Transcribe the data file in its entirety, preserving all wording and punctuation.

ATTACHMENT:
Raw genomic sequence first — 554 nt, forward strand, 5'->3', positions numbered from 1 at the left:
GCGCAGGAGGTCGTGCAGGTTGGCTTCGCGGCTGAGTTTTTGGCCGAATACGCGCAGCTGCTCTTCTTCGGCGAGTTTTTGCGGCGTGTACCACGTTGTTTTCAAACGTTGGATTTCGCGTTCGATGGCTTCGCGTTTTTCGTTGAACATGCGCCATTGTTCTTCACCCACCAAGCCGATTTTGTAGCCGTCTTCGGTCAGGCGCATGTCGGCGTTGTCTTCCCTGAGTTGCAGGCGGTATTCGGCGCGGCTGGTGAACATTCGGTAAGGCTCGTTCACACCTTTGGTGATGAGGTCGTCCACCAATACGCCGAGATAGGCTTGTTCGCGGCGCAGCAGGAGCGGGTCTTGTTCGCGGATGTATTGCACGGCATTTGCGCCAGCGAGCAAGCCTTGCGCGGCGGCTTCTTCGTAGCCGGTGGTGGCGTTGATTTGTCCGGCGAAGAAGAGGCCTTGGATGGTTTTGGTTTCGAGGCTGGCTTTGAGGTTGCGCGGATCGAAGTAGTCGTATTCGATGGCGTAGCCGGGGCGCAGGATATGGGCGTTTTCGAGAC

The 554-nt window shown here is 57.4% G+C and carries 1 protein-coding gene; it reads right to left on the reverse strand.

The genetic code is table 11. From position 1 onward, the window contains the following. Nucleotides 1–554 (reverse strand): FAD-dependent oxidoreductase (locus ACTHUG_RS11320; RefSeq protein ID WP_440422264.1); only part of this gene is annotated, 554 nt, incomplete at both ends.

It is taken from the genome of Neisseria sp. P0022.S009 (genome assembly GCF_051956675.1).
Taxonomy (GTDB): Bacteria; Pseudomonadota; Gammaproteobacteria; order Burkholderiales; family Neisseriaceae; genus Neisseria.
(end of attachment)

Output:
Raw genomic sequence first — 554 nt, forward strand, 5'->3', positions numbered from 1 at the left:
GCGCAGGAGGTCGTGCAGGTTGGCTTCGCGGCTGAGTTTTTGGCCGAATACGCGCAGCTGCTCTTCTTCGGCGAGTTTTTGCGGCGTGTACCACGTTGTTTTCAAACGTTGGATTTCGCGTTCGATGGCTTCGCGTTTTTCGTTGAACATGCGCCATTGTTCTTCACCCACCAAGCCGATTTTGTAGCCGTCTTCGGTCAGGCGCATGTCGGCGTTGTCTTCCCTGAGTTGCAGGCGGTATTCGGCGCGGCTGGTGAACATTCGGTAAGGCTCGTTCACACCTTTGGTGATGAGGTCGTCCACCAATACGCCGAGATAGGCTTGTTCGCGGCGCAGCAGGAGCGGGTCTTGTTCGCGGATGTATTGCACGGCATTTGCGCCAGCGAGCAAGCCTTGCGCGGCGGCTTCTTCGTAGCCGGTGGTGGCGTTGATTTGTCCGGCGAAGAAGAGGCCTTGGATGGTTTTGGTTTCGAGGCTGGCTTTGAGGTTGCGCGGATCGAAGTAGTCGTATTCGATGGCGTAGCCGGGGCGCAGGATATGGGCGTTTTCGAGAC

The 554-nt window shown here is 57.4% G+C and carries 1 protein-coding gene; it reads right to left on the reverse strand.

The genetic code is table 11. From position 1 onward, the window contains the following. Nucleotides 1–554 (reverse strand): FAD-dependent oxidoreductase (locus ACTHUG_RS11320; RefSeq protein ID WP_440422264.1); only part of this gene is annotated, 554 nt, incomplete at both ends.

It is taken from the genome of Neisseria sp. P0022.S009 (genome assembly GCF_051956675.1).
Taxonomy (GTDB): Bacteria; Pseudomonadota; Gammaproteobacteria; order Burkholderiales; family Neisseriaceae; genus Neisseria.